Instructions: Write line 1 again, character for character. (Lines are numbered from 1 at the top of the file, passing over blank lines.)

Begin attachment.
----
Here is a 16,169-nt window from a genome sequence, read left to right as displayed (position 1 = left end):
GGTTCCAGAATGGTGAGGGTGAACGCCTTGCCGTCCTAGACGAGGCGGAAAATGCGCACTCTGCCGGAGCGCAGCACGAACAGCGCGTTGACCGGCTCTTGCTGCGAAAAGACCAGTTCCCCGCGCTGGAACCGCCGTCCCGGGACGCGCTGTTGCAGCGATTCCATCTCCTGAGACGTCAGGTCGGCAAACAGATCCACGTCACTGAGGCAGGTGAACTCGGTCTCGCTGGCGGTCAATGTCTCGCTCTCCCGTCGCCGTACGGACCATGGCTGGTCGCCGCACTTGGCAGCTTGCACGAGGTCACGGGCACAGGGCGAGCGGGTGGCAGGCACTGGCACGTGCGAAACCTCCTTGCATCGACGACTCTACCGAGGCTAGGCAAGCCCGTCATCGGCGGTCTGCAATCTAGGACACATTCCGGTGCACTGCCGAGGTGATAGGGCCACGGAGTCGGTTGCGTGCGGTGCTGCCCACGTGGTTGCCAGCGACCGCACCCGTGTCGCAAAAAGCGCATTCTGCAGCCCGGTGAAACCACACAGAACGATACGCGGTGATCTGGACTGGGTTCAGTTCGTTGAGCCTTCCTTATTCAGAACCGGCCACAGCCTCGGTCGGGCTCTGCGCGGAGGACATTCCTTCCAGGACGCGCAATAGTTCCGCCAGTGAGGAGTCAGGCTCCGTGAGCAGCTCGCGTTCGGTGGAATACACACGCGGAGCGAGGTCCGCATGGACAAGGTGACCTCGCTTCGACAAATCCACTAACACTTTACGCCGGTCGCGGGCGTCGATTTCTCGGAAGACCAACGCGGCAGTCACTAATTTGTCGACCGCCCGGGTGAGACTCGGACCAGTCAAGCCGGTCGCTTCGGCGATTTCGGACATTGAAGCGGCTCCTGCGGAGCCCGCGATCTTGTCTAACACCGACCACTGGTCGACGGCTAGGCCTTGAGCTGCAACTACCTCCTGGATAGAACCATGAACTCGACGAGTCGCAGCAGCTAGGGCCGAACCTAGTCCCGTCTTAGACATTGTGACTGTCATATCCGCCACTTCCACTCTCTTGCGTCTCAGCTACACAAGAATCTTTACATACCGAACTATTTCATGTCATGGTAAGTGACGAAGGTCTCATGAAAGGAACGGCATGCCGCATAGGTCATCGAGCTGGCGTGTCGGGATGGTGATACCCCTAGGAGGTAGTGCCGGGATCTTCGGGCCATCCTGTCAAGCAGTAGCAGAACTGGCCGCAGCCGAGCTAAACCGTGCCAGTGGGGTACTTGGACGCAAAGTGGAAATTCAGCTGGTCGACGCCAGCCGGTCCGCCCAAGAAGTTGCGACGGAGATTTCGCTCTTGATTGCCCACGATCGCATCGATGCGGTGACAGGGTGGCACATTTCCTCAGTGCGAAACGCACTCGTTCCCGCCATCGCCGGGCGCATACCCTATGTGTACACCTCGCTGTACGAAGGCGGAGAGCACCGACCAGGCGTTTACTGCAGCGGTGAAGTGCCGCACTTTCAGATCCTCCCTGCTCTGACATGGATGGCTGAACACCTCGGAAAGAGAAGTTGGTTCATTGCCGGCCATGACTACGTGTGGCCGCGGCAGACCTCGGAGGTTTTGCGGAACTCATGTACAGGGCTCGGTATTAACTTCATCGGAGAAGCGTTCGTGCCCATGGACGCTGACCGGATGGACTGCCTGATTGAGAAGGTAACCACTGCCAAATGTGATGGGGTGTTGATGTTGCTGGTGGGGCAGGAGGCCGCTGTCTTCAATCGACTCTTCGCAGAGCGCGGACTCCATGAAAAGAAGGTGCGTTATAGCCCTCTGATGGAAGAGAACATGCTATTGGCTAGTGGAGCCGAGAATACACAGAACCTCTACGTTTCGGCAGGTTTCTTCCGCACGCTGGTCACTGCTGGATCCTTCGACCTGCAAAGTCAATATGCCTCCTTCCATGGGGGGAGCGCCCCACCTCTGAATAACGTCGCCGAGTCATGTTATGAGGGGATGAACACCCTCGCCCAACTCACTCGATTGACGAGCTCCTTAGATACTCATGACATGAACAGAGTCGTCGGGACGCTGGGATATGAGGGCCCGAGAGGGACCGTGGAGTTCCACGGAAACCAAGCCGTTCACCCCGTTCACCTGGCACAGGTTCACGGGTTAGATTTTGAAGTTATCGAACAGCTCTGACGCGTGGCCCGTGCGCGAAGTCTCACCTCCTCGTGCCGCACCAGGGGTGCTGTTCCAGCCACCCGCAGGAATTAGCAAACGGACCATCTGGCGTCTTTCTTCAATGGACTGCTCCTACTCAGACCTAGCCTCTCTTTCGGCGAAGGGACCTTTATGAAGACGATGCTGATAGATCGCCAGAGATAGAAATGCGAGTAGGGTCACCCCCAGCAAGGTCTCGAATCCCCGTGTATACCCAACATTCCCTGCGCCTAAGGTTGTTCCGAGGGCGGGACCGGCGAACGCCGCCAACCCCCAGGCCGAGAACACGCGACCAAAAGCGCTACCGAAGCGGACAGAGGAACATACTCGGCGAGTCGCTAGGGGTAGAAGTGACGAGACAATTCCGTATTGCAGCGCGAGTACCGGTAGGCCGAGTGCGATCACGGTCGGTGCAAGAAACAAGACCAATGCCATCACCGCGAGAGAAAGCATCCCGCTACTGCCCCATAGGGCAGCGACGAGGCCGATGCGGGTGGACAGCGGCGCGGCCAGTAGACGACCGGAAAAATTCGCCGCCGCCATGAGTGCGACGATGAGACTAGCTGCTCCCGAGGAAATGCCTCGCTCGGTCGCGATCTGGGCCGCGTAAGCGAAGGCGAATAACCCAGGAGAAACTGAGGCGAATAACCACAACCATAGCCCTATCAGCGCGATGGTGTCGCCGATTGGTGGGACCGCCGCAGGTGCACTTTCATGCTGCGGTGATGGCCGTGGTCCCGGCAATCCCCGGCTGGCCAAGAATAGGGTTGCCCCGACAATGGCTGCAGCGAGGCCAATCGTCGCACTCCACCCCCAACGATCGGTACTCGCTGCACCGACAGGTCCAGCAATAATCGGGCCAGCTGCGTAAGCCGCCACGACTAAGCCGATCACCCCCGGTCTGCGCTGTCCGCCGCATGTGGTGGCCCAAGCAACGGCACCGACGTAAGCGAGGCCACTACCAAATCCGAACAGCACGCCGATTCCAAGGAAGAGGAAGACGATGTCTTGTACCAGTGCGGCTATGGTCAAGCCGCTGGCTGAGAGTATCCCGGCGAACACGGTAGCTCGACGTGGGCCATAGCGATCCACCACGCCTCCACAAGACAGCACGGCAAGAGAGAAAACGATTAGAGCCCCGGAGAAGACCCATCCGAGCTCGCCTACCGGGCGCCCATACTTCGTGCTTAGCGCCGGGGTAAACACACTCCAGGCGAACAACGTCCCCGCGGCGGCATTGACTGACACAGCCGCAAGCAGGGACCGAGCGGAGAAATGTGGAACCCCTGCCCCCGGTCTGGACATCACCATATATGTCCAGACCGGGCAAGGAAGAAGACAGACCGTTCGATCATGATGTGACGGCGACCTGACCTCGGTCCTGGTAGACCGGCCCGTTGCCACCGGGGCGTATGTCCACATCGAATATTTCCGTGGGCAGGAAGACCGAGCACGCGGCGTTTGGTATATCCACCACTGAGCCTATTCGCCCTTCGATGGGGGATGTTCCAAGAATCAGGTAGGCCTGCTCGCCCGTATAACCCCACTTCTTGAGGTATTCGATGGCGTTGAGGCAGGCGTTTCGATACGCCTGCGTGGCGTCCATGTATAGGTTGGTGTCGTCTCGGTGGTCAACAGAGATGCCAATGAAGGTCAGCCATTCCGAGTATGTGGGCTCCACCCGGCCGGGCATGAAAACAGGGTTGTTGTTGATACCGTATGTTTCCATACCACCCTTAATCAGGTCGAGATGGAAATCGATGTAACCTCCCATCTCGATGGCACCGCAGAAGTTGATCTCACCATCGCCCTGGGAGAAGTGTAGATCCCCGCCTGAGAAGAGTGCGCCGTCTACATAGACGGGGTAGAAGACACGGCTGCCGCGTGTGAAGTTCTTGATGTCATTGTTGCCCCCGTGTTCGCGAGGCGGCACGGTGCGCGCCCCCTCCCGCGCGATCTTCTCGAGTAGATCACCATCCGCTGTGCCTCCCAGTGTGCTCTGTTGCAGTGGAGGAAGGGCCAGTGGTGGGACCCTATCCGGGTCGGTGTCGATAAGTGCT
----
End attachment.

Here is a 16,169-nt window from a genome sequence, read left to right as displayed (position 1 = left end):